With now virtually no off-ramps from the stalemate available via bilateral negotiations, the Australian government has sought to shift its focus to consolidating multilateral support in mitigating the fallout from the spiralling Australia-PRC relationship, evident this month through the continuing elevation of groupings such as the Quad, a flow of joint statements on issues such as human rights abuses in Xinjiang and tightening controls over Hong Kong, and shows of diplomatic support for other countries traversing complicated relationships with the PRC (for example, sending representatives to Canadian detainee Michael Spavor’s closed-door trial in Dandong on March 19 and Michael Kovrig’s closed-door trial in Beijing on March 22).
The first leader-level talks between the countries comprising the Quad (Australia, the US, India and Japan) were held on March 13, after which Prime Minister Scott Morrison told his Coalition party room that the meeting was ‘the most significant thing to have occurred to protect Australia’s security and sovereignty since ANZUS.’
In parallel, the US this month has increasingly taken up the rhetorical cudgels on behalf of Australia with respect to the deterioration of its relationship with the PRC. National Security Council Coordinator for the Indo-Pacific Kurt Campbell in the lead-up to the first high-level meeting between the Biden administration and the PRC government in Anchorage, Alaska, told the Australian press on March 16 that the US was ‘not going to leave Australia alone in the field’. He said:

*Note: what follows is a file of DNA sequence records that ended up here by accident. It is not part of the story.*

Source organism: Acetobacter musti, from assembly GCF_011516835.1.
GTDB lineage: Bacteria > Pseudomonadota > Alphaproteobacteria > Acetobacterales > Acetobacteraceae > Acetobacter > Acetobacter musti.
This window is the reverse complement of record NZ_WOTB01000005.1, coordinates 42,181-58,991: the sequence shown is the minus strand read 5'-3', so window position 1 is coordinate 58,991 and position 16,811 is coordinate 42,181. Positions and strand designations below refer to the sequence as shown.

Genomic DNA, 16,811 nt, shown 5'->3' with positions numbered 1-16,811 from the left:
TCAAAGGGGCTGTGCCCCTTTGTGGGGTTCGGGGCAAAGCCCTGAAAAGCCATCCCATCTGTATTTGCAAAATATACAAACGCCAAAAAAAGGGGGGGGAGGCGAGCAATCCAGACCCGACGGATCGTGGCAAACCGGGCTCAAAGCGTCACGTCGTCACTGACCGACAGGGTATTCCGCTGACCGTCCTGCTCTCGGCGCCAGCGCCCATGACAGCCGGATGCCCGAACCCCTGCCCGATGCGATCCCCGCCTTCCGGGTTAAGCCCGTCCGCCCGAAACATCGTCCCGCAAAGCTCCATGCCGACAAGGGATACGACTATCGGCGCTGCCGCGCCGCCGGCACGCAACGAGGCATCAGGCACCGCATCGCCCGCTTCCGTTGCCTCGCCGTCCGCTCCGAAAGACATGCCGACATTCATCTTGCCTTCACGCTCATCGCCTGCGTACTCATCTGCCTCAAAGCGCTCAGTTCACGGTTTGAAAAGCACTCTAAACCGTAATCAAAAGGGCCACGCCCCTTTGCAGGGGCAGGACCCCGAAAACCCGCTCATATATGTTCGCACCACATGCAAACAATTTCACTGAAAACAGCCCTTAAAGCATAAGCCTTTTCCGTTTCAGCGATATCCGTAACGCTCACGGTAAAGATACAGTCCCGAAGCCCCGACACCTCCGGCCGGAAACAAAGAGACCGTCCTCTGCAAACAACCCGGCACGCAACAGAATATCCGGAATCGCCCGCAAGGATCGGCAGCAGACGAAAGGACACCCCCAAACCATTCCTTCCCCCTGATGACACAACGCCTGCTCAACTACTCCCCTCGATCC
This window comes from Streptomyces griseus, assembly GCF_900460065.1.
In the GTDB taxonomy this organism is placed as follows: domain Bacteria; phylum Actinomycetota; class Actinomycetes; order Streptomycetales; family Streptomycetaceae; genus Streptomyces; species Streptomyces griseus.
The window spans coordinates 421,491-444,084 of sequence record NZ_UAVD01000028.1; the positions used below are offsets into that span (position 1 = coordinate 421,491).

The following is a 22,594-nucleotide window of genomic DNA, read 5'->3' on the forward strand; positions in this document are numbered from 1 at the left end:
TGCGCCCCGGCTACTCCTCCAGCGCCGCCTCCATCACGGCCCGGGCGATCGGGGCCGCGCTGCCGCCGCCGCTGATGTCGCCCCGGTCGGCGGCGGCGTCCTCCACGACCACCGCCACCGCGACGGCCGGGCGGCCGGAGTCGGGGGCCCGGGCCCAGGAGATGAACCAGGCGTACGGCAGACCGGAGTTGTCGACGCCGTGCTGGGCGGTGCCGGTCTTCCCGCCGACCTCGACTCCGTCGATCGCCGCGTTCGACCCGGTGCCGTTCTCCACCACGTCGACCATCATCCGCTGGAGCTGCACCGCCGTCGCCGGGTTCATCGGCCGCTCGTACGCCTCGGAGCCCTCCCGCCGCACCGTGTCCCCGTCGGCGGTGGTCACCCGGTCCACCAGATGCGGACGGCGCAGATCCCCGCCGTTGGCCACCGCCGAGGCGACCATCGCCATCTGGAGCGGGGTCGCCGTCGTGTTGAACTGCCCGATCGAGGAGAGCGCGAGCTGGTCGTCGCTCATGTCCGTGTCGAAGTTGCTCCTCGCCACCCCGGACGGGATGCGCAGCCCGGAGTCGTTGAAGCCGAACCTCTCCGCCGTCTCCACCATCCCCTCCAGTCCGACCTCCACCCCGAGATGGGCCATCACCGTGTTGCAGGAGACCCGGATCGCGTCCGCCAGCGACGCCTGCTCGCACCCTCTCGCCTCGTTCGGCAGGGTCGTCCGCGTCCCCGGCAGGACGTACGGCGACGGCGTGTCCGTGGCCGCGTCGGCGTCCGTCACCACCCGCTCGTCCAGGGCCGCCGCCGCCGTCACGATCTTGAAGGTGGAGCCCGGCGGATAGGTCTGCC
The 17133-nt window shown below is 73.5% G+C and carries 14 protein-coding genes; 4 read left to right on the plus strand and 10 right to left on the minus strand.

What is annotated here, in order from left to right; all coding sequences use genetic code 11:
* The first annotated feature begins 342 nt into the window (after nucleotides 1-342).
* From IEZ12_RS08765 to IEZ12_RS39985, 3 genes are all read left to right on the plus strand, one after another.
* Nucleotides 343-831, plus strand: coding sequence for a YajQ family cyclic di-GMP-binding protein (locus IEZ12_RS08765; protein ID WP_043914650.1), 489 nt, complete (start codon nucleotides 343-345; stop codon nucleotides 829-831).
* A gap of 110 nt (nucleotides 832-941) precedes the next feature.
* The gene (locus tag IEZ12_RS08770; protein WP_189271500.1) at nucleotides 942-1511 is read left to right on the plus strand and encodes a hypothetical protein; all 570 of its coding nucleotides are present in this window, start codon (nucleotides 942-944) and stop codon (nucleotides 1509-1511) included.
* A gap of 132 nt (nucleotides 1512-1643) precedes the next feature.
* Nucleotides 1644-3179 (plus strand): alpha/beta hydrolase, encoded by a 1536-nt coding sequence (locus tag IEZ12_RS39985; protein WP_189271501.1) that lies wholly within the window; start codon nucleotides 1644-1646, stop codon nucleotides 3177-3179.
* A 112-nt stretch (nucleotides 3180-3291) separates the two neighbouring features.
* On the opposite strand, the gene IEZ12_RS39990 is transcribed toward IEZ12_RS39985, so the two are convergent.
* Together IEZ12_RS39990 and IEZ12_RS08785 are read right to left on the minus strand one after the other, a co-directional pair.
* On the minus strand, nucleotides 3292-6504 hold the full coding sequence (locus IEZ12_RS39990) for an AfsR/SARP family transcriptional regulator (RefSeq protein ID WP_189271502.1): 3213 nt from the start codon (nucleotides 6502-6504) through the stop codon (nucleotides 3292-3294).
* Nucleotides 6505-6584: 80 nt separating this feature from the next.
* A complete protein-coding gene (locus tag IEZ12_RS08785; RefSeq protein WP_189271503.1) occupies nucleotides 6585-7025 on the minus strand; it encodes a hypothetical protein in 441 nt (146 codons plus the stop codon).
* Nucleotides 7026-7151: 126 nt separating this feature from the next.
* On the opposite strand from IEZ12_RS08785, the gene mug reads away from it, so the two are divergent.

We have made clear [to the PRC] that the US is not prepared to improve relations in a bilateral and separate context at the same time that a close and dear ally is being subjected to a form of economic coercion.
The Anchorage exchange opened on March 18 with the US side telling their PRC counterparts, ‘[W]e will always stand up for our principles, for our people, and for our friends’, articulating an intent to touch upon economic coercion during the talks. On March 24 US Secretary of State Antony Blinken in a major speech on America’s alliance relationships in Brussels made it a point to nominate as an ‘urgent threat’ the PRC’s ‘blatant economic coercion of Australia’.
The gestures were received with enthusiasm by senior Australian ministers, with Trade Minister Dan Tehan stating that ‘I think all Australians should be reassured by the fact that the Americans have come out and said that they've got our back, and they won't leave us alone on the playing field.’ The Prime Minister on March 26 said, ‘We are obviously facing some difficult issues in [the trading relationship with the PRC] and really appreciate the great support we’ve had from liberal democracies around the world. None less so than the United States.’